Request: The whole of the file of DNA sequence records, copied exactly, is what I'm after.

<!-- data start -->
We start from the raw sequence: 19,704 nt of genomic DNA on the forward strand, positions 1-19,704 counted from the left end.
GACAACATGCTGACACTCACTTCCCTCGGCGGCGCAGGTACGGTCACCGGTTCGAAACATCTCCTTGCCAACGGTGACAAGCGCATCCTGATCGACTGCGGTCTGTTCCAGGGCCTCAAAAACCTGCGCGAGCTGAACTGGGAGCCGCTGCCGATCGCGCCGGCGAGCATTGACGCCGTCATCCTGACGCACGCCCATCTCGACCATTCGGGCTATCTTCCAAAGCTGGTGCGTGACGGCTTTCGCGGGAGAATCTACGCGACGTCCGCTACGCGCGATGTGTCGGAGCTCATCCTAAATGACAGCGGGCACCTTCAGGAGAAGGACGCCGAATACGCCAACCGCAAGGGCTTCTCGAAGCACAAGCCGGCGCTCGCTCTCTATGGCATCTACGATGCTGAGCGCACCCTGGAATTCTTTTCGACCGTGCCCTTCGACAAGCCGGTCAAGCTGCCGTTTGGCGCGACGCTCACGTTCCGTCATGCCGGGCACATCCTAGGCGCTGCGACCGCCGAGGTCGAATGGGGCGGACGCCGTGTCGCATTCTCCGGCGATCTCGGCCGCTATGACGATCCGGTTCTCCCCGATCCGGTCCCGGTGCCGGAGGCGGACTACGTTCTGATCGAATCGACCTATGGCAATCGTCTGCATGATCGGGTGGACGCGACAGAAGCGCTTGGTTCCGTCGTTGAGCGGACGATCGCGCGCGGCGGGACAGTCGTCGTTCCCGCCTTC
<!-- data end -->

We start from the raw sequence: 19,704 nt of genomic DNA on the forward strand, positions 1-19,704 counted from the left end.
GACAACATGCTGACACTCACTTCCCTCGGCGGCGCAGGTACGGTCACCGGTTCGAAACATCTCCTTGCCAACGGTGACAAGCGCATCCTGATCGACTGCGGTCTGTTCCAGGGCCTCAAAAACCTGCGCGAGCTGAACTGGGAGCCGCTGCCGATCGCGCCGGCGAGCATTGACGCCGTCATCCTGACGCACGCCCATCTCGACCATTCGGGCTATCTTCCAAAGCTGGTGCGTGACGGCTTTCGCGGGAGAATCTACGCGACGTCCGCTACGCGCGATGTGTCGGAGCTCATCCTAAATGACAGCGGGCACCTTCAGGAGAAGGACGCCGAATACGCCAACCGCAAGGGCTTCTCGAAGCACAAGCCGGCGCTCGCTCTCTATGGCATCTACGATGCTGAGCGCACCCTGGAATTCTTTTCGACCGTGCCCTTCGACAAGCCGGTCAAGCTGCCGTTTGGCGCGACGCTCACGTTCCGTCATGCCGGGCACATCCTAGGCGCTGCGACCGCCGAGGTCGAATGGGGCGGACGCCGTGTCGCATTCTCCGGCGATCTCGGCCGCTATGACGATCCGGTTCTCCCCGATCCGGTCCCGGTGCCGGAGGCGGACTACGTTCTGATCGAATCGACCTATGGCAATCGTCTGCATGATCGGGTGGACGCGACAGAAGCGCTTGGTTCCGTCGTTGAGCGGACGATCGCGCGCGGCGGGACAGTCGTCGTTCCCGCCTTC